I am grateful for the opportunity to raise this subject, which is obviously very important to many people in my constituency. East Lothian is literally the powerhouse of Scotland. It has the capacity to generate almost half the electricity that the country needs, from power stations at Torness and Cockenzie. With the deep mine at Monktonhall, in the constituency of my hon. Friend the Member for Midlothian (Mr. Clarke), who is in his place, and the opencast site in Blindwells, East Lothian people produce a significant amount of coal too.
There are limits to the amount of opencast activity that any area should have to put up with, and I shall be bringing a delegation to see the Minister next month to discuss the case for fairer and more effective planning controls over private opencast developments. Today, however, I want to concentrate on East Lothian's two power stations.
With capacity to generate 1,320 MW at Torness and 1,200 MW at Cockenzie, East Lothian can satisfy fully 42 per cent. of Scotland's peak winter demand of 5,962 MW. Torness employs 630 people and Cockenzie 240, so the industry is crucial to my constituency's economy.
I am obviously not happy about the fact that Scottish Power, and now Scottish Nuclear, have been privatised by the Tory Government, and I am particularly concerned about the irresponsible privatisation of the nuclear industry. Of all industries, the nuclear industry is uniquely sensitive, and should remain under public control and in public ownership.
The privatisation of Scottish Nuclear and Nuclear Electric was the biggest public rip-off of them all. All eight power stations, including the best and newest advanced gas-cooled reactor at Torness, were sold to private speculators for less than the cost of building just one of them—Sizewell B. It was a matter of, buy one power station cheap and get seven more free. Sadly, Torness is one of the freebie stations. It also happens to be one of the best. According to British Energy, Torness power station produced 0.9 TW hours in October—the highest output of all eight nuclear power stations in the United Kingdom.
Having bought Torness cheap, the board of British Energy wants to run it on the cheap, too. It has announced plans to cut the work force from 630 people to 550–80 job losses on a nuclear site where safety considerations must be paramount and undermanning could create risks. I should like to cite one example of such risks, which has been drawn to my attention by employees at Torness power station.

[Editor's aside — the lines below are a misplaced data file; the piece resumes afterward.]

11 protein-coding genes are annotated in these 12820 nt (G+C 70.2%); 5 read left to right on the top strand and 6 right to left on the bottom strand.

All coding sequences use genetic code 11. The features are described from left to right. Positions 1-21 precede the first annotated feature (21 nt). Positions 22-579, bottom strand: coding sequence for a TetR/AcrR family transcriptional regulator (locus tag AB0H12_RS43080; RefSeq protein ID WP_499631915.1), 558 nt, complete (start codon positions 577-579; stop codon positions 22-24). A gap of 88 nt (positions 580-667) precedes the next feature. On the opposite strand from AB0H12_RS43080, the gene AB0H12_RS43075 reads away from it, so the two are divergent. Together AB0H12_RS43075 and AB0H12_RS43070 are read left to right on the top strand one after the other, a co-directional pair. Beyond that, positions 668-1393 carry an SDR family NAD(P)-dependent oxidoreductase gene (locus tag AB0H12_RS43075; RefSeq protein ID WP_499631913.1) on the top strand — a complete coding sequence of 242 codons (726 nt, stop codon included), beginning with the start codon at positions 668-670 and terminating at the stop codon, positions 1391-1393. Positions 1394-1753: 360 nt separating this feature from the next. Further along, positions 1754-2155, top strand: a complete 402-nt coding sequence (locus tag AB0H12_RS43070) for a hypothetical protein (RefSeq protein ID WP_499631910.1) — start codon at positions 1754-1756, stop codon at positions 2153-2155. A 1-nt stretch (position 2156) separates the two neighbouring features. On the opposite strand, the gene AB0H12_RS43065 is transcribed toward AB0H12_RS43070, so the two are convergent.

I understand that, ideally, teams of staff should be dedicated to each of the two reactors. That principle is already being breached by the penny-pinchers of British Energy. Towards the end of August, an operations engineer from reactor II was sent to do some work on reactor I, which was off load for refuelling. He received an instruction to shut the main steam isolator for the turbine, which he duly did, but, unfortunately, he shut the valve on reactor II, which was on load, instead of that on reactor I, which was shut down; so reactor II tripped, and it took a day to bring it back on load.
I offer that as one cautionary tale of the false economies of undermanning at such a power station. We shall have to be extremely vigilant now that the Government have given the nuclear generating industry to private owners. I use the term "given" deliberately, because that is what has happened to Torness.
I turn to the imminent Government decisions that will be crucial to the future of Cockenzie power station. As the smaller of Scottish Power's two main coal-burning stations, Cockenzie currently operates as a major standby generator, available to produce electricity if there is a problem at another station or for export to England and Wales.
Cockenzie is very good at that job. Its engineers can fire up their plant very quickly, and the costs are very competitive for that purpose. The plant is in good order, and Scottish Power intends to invest in further improvements. The station should have a secure future until 2010. Since Scottish coalfields produce low-sulphur coal, the environmental impact would be acceptable.
If Cockenzie could gain access to wider markets, its output would increase and its costs would become even more competitive. Conversely, if a predatory competitor in the electricity market were to dump cheap electricity on to the already over-supplied Scottish market, the future of Cockenzie power station and the jobs of 240 of my constituents would be in serious jeopardy. I ask the Minister to face up to the Government's responsibility on both those counts.
Scottish Power is striving to increase the capacity of the transmission system to make it possible to export electricity. There is 9,323 MW of generating capacity in Scotland, which is 1,870 MW more than what is required to cover our peak demand, plus a reasonable planning margin. As Scotland's standby station, Cockenzie could be seen as that spare capacity. Its average load factor last year was just 21.3 per cent., so Cockenzie must export if it is to survive. In financial terms, it is very competitive, so Scottish Power is able to export much electricity from Cockenzie to England and Wales through the recently upgraded cross-border interconnector.